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Looking Backward From 2000 to 1887 Edward Bellamy

Chapter 16

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"As for your being a guest in my house," replied Dr. Leete, "I pray you not to begin to be uneasy on that point, for I mean to keep you a long time yet. With all your modesty, you can but realize that such a guest as yourself is an acquisition not willingly to be parted with."

"Thanks, doctor," I said. "It would be absurd, certainly, for me to affect any oversensitiveness about accepting the temporary hospitality of one to whom I owe it that I am not still awaiting the end of the world in a living tomb. But if I am to be a permanent citizen of this century I must have some standing in it. Now, in my time a person more or less entering the world, however he got in, would not be noticed in the unorganized throng of men, and might make a place for himself anywhere he chose if he were strong enough. But nowadays everybody is a part of a system with a distinct place and function. I am outside the system, and don't see how I can get in; there seems no way to get in, except to be born in or to come in as an emigrant from some other system."

Dr. Leete laughed heartily.

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"I admit," he said, "that our system is defective in lacking provision for cases like yours, but you see nobody anticipated additions to the world except by the usual process. You need, however, have no fear that we shall be unable to provide both a place and occupation for you in due time. You have as yet been brought in contact only with the members of my family, but you must not suppose that I have kept your secret. On the contrary, your case, even before your resuscitation, and vastly more since has excited the profoundest interest in the nation. In view of your precarious nervous condition, it was thought best that I should take exclusive charge of you at first, and that you should, through me and my family, receive some general idea of the sort of world you had come back to before you began to make the acquaintance generally of its inhabitants. As to finding a function for you in society, there was no hesitation as to what that would be. Few of us have it in our power to confer so great a service on the nation as you will be able to when you leave my roof, which, however, you must not think of doing for a good time yet."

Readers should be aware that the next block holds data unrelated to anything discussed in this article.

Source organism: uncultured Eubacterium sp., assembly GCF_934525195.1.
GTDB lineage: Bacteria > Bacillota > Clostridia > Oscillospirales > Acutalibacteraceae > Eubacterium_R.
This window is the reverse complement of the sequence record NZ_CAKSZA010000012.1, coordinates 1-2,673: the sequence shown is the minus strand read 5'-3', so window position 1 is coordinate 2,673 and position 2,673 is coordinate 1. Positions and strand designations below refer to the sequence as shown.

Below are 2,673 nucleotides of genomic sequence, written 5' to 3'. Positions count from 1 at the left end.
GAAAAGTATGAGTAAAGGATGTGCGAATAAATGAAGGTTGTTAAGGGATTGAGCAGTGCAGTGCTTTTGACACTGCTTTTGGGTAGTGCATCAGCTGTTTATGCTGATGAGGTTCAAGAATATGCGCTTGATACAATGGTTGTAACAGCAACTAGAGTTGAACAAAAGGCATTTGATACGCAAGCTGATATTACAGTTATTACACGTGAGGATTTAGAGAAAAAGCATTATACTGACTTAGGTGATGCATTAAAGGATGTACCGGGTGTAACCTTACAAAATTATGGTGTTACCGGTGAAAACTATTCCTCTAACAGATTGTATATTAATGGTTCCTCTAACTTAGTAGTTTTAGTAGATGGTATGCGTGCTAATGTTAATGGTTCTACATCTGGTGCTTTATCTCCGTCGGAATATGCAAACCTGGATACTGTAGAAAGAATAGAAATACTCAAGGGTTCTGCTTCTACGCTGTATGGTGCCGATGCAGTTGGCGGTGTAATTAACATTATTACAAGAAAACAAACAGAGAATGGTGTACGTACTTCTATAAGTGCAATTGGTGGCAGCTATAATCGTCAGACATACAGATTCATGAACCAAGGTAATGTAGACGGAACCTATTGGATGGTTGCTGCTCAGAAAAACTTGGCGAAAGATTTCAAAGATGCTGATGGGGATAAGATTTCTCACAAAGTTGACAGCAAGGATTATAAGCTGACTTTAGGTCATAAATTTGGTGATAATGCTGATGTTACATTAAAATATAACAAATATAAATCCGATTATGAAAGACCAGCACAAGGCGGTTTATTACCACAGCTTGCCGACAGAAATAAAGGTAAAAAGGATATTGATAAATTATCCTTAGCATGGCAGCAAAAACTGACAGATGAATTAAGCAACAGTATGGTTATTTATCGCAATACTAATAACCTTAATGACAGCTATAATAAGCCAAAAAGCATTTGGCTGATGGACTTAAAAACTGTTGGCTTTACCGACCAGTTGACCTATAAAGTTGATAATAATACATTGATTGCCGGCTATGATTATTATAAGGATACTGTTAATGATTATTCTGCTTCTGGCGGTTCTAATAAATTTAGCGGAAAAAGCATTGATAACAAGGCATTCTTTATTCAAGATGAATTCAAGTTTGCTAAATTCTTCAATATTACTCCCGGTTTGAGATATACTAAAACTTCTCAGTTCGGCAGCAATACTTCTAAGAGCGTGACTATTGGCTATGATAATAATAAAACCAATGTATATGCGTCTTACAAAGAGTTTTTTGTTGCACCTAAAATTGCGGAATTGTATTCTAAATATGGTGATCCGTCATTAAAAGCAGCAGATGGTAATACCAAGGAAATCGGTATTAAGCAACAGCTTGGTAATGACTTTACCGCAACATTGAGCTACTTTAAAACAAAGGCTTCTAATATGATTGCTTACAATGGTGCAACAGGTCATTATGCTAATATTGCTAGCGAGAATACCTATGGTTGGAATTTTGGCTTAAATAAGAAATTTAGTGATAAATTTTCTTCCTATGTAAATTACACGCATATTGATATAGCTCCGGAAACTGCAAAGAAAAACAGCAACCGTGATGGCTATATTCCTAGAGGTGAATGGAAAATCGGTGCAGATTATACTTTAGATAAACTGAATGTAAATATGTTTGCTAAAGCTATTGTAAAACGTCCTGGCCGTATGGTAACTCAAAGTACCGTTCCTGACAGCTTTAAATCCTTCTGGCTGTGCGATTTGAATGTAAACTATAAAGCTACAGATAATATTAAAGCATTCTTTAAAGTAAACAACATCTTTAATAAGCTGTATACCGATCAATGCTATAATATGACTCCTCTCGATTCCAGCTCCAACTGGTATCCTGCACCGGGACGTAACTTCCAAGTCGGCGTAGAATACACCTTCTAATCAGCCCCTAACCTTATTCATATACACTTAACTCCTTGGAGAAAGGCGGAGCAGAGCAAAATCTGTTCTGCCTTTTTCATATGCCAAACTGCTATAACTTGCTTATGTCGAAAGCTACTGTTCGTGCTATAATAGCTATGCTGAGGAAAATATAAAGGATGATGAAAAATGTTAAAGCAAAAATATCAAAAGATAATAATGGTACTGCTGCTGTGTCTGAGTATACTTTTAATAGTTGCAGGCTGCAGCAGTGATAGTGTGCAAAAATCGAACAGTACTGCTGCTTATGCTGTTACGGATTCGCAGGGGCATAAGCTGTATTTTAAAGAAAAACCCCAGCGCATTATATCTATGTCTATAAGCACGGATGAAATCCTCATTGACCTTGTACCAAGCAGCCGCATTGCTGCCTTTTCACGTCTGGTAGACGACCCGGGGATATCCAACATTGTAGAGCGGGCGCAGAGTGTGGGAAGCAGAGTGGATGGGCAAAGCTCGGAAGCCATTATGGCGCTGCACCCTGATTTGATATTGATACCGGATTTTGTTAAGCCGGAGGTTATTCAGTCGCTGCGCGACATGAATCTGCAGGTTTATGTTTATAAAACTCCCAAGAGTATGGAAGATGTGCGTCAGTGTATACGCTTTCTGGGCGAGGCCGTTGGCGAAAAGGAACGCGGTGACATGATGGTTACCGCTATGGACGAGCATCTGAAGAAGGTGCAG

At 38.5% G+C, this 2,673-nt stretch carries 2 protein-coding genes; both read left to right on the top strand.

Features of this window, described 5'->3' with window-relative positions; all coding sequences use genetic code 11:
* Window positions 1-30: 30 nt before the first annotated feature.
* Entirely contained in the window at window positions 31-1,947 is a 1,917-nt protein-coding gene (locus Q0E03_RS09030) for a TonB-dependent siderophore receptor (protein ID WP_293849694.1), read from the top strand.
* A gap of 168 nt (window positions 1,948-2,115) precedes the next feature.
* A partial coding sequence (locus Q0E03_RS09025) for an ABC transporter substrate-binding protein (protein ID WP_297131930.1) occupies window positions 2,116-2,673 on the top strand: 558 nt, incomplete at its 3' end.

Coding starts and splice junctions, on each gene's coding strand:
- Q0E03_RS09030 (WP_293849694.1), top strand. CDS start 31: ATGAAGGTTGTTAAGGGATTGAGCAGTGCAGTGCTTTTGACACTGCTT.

"What can I possibly do?" I asked. "Perhaps you imagine I have some trade, or art, or special skill. I assure you I have none whatever. I never earned a dollar in my life, or did an hour's work. I am strong, and might be a common laborer, but nothing more."

"If that were the most efficient service you were able to render the nation, you would find that avocation considered quite as respectable as any other," replied Dr. Leete; "but you can do something else better. You are easily the master of all our historians on questions relating to the social condition of the latter part of the nineteenth century, to us one of the most absorbingly interesting periods of history: and whenever in due time you have sufficiently familiarized yourself with our institutions, and are willing to teach us something concerning those of your day, you will find an historical lectureship in one of our colleges awaiting you."

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Looking Backward From 2000 to 1887
Edward Bellamy

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